This collection includes one of my favorite alternative history stories, Lest Darkness Fall. A early twenteth century man is transported back to 535 AD Italy. Knowing that Justinian’s Gothic War, which will devistate Italy, is about to begin, he sets out to defeat the invasion. His first step is producing brandy and introducing double entry accounting. The setup is fun and the alternative view of the “civilized” Eastern Roman Empire as a force for kicking off the Dark Ages resonated with me. A few years later I read The Ruin of the Roman Empire which makes the same argument: the real fall of Rome was due to Justinian.

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Enterprise Rails, Dan Chak

Service oriented architecture? Separation of concerns? PostgreSQL? Splitting your database to scale? This book had it all, back in 2008. I think this book was way ahead of its time, and the Rails world was not ready for it.

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The Economic Naturalist: In Search of Explanations for Everyday Enigmas, Robert H. Frank

Cornell economist Robert H. Frank has his students attempt to explain puzzles like “why do some cars have fuel tanks on the right and some on the left?” and “why are buttons for men’s clothing on the right and women’s clothing on the left?” in order to get them to apply the tools econmics (more examples can be found on his website and in this New York Times review). He notes in the book that these explanatins might not be right, but they are plausible. I still think about the puzzles in this book frequently, but unlike many other pop econ books, the point of this one is to teach you how to apply economic thinking to every day life.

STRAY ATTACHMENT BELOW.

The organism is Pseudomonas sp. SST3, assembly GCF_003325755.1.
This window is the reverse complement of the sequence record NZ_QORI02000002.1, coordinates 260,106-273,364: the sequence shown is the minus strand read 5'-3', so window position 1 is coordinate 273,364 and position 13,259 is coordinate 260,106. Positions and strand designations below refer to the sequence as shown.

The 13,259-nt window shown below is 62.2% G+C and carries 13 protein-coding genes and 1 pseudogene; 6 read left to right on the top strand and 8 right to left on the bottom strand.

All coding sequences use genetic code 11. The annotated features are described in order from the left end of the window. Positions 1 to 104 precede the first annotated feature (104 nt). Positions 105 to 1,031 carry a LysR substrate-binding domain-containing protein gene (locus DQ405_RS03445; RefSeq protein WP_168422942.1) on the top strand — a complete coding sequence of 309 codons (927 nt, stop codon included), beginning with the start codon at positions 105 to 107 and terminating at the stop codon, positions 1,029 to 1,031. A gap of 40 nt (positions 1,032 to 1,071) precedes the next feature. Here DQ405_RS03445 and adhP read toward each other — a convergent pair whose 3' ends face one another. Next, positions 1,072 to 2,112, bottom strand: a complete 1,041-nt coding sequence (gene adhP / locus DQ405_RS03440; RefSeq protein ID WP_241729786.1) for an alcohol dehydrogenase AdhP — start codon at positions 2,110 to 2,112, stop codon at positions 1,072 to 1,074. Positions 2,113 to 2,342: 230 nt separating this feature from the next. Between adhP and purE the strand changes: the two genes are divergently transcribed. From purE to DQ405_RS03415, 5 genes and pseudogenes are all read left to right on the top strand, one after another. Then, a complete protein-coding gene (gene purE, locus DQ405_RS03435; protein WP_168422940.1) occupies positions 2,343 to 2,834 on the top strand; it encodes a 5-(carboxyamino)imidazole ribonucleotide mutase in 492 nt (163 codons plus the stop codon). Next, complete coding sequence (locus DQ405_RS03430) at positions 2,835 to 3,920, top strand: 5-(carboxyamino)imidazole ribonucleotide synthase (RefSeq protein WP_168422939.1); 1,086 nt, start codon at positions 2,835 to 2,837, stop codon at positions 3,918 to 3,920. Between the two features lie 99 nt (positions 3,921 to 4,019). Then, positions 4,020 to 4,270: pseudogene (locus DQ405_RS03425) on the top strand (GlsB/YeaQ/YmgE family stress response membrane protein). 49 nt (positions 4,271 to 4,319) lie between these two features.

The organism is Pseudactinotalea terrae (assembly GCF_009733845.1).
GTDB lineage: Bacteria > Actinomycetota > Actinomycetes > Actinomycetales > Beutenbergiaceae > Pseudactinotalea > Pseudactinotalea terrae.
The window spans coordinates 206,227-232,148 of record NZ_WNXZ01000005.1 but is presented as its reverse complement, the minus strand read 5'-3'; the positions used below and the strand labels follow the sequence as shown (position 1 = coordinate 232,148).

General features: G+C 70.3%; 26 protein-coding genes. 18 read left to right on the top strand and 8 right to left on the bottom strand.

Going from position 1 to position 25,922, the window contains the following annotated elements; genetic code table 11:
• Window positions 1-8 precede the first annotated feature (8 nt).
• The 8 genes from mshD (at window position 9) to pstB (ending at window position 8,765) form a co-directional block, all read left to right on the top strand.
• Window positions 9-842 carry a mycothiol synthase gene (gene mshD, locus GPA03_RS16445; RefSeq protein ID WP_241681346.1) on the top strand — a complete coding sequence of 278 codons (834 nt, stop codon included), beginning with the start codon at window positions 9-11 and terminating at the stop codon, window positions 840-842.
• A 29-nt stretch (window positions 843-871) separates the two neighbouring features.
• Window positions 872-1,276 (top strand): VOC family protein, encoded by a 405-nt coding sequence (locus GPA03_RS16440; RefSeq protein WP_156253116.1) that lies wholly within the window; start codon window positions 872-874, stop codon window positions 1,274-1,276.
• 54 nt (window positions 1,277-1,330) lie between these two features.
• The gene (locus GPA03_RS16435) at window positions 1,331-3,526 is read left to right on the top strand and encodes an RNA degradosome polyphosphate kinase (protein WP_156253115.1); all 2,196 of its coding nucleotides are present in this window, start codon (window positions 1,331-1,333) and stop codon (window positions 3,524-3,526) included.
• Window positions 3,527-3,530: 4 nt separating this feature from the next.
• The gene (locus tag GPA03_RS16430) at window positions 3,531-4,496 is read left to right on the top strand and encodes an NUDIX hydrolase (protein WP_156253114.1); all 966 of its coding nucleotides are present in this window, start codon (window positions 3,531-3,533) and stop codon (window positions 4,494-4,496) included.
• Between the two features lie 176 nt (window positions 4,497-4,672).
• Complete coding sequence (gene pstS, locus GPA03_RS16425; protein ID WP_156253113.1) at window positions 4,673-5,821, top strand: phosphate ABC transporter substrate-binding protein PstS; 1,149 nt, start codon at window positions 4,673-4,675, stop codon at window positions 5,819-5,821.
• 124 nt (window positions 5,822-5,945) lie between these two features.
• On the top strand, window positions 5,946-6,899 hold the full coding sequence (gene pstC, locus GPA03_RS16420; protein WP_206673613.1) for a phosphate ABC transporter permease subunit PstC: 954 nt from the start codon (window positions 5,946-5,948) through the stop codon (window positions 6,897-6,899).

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The Penguin Book of Gaslight Crime: Con Artists, Burglars, Rogues, and Scoundrels from the Time of Sherlock Holmes, Michael Sims (ed.)

This is a little collection of crime stories from the late 19th and early 20th century. Unlike Sherlock Homles, it mostly focuses on the crimials as protagonists, but like Homles they rely on their wits. It introduced me to Captain Gault and Arsène Lupin, which I enjoyed reading more of.

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The Family Trade, Charles Stross

This is the first novel in Stross’s Merchant Princes series. I thought the series got bogged down as it went on, but the first novel crackles. I can’t remember if it was Paul Krugman who introduced me to the novel, but I love his take on the novel. Development economics and comparative advantage are the ideas explored, except instead of countries at different levels of industrialization, it’s alternative universes. A select few people have the ability to world walk, and in a parallel universe where Christianity never arose and Vikings settled North America, these world walkers live like Gulf State princes, their wealth generated from drug trafficing in our universe.

— May 5, 2018

Tour of the Moon

The Lunar Reconnaissance Orbiter has been transmitting data since 2009. NASA used it to make this 4K tour of the moon:

— April 15, 2018

The telephone and the skyscraper

The development of the skyscraper had as much to do with the invention of the telephone as steel framing and elevator: